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Currently A Ditch, Seattle's Longest Creek Soon To Be A Stream Again

Gabriel Spitzer
SPU's Jason Sharpley survey's a culvert that will soon be removed to help restore Thornton Creek.

Utility crews are about to take a busy northeast Seattle thoroughfare out of commission for six months.

But in exchange for shutting down five blocks of 35th Avenue Northeast, utilities officials say the neighborhood will get relief from chronic flooding and a very new look for the city's longest creek.

The north and south branches of Thornton Creek converge just east of 35th Avenue. Floodwaters often submerge sections of the street after big storms and can inundate homes, Meadowbrook Community Center and nearby Nathan Hale High School.

In the 1960s the creek was squeezed into channels and culverts that have turned out to be too narrow to handle rainy runoff. Seattle Public Utilities project manager Jason Sharpley said back then managers thought of creeks like this less as waterways, and more as pipes.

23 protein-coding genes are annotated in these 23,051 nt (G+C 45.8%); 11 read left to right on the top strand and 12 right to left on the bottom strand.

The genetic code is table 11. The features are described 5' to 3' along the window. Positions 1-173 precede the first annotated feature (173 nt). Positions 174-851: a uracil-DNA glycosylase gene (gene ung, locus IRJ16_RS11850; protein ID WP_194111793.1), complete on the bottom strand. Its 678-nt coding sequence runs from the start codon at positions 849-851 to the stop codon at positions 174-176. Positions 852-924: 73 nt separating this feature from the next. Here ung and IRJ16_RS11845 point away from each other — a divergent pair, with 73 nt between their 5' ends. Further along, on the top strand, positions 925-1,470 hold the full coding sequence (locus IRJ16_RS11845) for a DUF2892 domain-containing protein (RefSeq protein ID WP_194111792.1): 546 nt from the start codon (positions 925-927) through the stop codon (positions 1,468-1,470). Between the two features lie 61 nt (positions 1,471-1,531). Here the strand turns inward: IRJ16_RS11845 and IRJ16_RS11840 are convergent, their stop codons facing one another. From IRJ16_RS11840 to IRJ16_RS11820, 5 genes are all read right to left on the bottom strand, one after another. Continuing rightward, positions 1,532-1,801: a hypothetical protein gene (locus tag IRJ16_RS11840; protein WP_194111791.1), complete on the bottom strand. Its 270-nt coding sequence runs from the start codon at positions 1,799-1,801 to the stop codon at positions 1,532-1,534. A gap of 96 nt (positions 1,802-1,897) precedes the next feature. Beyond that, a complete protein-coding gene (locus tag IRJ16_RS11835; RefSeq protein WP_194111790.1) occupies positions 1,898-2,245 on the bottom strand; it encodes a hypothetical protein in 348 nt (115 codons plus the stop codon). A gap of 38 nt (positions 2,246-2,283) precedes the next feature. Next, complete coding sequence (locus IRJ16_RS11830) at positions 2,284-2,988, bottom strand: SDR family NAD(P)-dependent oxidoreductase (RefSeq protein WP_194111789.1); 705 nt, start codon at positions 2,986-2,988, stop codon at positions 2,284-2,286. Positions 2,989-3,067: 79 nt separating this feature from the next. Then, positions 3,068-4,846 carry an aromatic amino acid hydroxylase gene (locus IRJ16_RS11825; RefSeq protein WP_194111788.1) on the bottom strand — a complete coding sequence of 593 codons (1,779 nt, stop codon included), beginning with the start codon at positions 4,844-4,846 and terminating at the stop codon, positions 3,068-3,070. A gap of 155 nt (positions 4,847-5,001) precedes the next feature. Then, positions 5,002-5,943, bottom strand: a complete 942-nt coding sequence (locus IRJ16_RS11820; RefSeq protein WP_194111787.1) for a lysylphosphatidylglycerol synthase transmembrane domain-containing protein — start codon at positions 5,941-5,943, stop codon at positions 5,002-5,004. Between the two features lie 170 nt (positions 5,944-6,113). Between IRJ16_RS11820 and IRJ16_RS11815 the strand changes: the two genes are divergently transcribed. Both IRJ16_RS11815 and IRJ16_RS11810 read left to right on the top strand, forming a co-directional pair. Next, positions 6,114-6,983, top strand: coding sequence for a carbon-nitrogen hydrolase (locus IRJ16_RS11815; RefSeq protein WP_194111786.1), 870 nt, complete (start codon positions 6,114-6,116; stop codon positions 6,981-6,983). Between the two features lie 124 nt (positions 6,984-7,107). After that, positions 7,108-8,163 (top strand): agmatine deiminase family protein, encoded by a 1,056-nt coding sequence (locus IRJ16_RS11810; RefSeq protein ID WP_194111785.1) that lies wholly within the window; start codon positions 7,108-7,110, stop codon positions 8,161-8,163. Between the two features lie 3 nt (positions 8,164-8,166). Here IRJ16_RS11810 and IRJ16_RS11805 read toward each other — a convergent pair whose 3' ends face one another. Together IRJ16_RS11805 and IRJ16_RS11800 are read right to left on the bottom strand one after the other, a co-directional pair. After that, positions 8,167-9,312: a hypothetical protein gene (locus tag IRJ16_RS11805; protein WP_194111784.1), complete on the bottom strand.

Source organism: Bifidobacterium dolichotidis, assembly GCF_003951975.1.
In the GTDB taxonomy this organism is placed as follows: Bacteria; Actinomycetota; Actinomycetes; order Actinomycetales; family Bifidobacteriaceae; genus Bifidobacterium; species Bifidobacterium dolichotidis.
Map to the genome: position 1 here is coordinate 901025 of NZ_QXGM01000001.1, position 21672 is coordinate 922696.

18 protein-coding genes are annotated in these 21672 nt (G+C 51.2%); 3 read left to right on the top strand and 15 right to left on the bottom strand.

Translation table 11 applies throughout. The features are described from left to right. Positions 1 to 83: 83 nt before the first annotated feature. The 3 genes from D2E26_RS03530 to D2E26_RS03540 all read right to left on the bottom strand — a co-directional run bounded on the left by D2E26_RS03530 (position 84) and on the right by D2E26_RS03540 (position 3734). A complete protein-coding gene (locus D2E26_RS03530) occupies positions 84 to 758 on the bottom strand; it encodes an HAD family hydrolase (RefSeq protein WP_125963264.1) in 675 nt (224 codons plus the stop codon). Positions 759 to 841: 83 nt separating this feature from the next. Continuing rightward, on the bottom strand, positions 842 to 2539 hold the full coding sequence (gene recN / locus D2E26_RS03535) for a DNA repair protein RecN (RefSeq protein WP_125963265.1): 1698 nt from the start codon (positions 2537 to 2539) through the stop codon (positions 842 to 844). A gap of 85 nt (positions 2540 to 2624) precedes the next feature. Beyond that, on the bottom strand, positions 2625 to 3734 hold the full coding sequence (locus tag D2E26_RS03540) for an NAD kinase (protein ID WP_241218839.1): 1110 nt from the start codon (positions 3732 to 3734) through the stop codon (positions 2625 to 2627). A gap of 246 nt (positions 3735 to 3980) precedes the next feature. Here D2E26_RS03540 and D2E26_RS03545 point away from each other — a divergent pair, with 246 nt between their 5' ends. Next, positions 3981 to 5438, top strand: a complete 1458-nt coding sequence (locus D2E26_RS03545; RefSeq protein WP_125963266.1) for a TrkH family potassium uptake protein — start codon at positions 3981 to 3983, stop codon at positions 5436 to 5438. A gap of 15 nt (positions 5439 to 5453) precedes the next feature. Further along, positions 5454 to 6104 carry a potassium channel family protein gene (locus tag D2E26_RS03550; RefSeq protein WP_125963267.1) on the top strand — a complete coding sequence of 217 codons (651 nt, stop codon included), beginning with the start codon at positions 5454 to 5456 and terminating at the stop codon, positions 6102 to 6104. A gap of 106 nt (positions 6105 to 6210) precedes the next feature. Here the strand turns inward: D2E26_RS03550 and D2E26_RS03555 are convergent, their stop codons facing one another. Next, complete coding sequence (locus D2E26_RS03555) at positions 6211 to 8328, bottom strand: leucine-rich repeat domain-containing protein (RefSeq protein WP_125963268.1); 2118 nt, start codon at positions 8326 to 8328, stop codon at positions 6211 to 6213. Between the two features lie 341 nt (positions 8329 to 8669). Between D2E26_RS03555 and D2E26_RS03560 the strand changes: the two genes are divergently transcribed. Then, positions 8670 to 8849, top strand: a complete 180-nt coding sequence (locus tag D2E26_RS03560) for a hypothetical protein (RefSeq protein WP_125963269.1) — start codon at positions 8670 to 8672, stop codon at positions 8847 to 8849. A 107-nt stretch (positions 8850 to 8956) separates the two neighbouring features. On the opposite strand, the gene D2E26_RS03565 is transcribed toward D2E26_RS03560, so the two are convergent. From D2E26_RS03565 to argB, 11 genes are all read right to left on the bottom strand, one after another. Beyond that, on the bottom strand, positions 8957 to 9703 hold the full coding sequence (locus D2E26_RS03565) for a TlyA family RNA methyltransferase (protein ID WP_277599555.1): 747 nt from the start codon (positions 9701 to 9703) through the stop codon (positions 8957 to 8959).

“That’s what a lot of them look like: really armored, concrete-lined channels to get the storm water out of the area,” Sharpley said. “We’d like it to look more like a natural creek, so when somebody comes along here, they’ll look out and they’ll see a creek like you’d see up in the Cascades.”

SPU plans to do that by shutting down 35th Avenue for half a year to pull out the old six-and-a-half foot culvert, and replace it with a bridge over a restored creek. They’ll create two acres of floodplain that the creek will meander through, adding habitat for birds, bugs and, they hope, salmon.

The $7.3 million project is one of several underway along Thornton Creek. The road closure begins on Monday.

Gabriel Spitzer is a former KNKX reporter, producer and host who covered science and health and worked on the show Sound Effect.